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Micah Rood Apples


Source: Myths And Legends Of Our Own Land

In Western Florida they will show roses to you that drop red dew, like
blood, and have been doing so these many years, for they sprang out of
the graves of women and children who had been cruelly killed by Indians.
But there is something queerer still about the Micah Rood--or
Mike--apples of Franklin, Connecticut, which are sweet, red of skin,
snowy of pulp, and have a red spot, like a blood-drop, near the core;
hence they are sometimes known as bloody-hearts. Micah Rood was a farmer
in Franklin in 1693. Though avaricious he was somewhat lazy, and was more
prone to dream of wealth than to work for it. But people whispered that
he did some hard and sharp work on the night after the peddler came to
town--the slender man with a pack filled with jewelry and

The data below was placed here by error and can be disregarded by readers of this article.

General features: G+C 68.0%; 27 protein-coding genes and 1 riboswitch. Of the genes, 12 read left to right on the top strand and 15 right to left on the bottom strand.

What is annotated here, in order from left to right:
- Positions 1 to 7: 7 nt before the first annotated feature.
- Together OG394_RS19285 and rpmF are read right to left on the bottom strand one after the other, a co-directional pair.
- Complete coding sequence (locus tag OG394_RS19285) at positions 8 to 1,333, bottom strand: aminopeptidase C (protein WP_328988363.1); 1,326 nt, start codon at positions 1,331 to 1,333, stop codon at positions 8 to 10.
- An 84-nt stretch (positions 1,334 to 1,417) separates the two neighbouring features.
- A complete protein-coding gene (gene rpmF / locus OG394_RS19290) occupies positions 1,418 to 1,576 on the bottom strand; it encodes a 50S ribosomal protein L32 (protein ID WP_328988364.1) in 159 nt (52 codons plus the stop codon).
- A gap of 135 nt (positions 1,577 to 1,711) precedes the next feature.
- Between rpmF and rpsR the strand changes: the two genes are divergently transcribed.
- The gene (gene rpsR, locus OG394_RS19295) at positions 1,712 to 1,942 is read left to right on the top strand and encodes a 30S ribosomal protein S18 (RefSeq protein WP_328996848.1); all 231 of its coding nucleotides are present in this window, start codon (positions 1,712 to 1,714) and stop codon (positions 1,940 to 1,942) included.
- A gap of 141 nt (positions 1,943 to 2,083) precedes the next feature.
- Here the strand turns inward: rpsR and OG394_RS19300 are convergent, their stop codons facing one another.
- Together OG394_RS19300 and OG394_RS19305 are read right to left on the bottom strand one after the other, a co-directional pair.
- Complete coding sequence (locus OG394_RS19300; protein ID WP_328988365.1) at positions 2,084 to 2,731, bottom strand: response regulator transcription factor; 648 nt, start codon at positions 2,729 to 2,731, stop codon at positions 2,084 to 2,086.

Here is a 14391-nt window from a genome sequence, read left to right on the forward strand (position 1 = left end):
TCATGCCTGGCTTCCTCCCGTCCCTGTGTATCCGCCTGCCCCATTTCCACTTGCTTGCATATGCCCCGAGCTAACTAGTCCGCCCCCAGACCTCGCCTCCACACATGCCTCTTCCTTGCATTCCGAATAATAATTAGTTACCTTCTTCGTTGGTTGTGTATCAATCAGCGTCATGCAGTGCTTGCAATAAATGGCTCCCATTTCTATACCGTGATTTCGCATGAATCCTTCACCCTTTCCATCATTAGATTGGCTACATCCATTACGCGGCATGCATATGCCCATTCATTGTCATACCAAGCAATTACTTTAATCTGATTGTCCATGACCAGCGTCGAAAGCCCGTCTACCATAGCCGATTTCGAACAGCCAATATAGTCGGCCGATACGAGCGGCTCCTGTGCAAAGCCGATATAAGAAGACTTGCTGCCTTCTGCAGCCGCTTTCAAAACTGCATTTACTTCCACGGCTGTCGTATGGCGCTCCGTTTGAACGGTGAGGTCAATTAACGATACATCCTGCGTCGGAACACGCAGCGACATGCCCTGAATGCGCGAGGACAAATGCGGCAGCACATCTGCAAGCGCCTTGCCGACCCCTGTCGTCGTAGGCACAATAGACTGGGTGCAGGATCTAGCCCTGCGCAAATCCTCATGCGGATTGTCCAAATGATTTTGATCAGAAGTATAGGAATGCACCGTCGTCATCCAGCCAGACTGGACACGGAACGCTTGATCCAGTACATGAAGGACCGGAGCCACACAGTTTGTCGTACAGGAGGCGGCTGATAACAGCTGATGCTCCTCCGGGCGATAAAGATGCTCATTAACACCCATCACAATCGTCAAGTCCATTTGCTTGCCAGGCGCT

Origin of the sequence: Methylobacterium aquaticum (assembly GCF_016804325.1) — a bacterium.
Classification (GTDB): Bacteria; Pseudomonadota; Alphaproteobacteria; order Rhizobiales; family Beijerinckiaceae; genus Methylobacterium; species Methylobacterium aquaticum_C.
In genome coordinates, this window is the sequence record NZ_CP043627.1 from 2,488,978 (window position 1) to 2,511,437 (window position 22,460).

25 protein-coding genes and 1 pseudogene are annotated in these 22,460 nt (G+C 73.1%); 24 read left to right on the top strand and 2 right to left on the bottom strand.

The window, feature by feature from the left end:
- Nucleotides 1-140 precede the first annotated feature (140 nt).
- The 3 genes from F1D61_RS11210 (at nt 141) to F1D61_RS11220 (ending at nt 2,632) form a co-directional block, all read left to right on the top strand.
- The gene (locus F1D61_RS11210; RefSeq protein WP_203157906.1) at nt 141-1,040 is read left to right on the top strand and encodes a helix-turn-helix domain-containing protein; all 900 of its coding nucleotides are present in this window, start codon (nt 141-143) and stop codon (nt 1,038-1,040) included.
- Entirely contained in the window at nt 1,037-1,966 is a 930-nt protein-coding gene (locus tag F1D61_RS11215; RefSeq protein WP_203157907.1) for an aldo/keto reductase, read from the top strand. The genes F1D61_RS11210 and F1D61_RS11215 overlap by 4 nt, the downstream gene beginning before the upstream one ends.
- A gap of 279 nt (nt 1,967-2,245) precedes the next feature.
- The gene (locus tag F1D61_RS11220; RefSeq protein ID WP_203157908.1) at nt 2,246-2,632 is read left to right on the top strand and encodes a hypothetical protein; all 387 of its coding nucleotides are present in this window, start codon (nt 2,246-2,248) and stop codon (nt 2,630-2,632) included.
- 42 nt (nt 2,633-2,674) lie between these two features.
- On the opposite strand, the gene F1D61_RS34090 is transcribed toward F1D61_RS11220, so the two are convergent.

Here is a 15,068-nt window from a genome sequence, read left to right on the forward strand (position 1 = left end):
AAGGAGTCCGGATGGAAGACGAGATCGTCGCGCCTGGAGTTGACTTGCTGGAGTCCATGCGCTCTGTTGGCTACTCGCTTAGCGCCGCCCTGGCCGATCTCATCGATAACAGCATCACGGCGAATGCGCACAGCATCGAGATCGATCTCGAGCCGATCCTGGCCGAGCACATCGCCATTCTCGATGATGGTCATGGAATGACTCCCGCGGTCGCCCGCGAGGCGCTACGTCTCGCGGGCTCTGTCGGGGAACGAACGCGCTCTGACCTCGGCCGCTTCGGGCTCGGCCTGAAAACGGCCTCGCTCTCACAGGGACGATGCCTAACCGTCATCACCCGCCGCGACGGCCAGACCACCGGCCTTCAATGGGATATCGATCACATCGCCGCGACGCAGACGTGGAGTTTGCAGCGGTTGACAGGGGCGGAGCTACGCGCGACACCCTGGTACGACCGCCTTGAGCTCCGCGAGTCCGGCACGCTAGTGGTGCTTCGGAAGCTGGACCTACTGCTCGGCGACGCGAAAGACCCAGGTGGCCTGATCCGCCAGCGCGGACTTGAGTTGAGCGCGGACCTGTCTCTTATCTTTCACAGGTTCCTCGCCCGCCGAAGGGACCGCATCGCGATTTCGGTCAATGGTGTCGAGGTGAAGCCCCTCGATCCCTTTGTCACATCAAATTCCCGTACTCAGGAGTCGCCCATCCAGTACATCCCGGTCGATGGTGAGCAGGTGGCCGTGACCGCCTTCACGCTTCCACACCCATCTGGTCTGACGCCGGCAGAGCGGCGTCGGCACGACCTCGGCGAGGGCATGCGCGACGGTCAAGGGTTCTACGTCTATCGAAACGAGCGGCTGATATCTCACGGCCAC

knickknacks--because on the morning after that visit the peddler was
found, beneath an apple-tree on Rood farm, with his pack rifled and his
skull split open.

Suspicion pointed at Rood, and, while nothing was proved against him, he
became gloomy, solitary, and morose, keeping his own counsels more
faithfully than ever--though he never was disposed to take counsel of
other people. If he had expected to profit by the crime he was obviously
disappointed, for he became poorer than ever, and his farm yielded less
and less. To be sure, he did little work on it. When the apples ripened
on the tree that had spread its branches above the peddler's body, the
neighbors wagged their heads and whispered the more, for in the centre of
each apple was a drop of the peddler's blood: a silent witness and
judgment, they said, and the result of a curse that the dying man had
invoked against his murderer. Micah Rood died soon after, without saying
anything that his fellow-villagers might be waiting to hear, but his tree
is still alive and its strange fruit has been grafted on hundreds of

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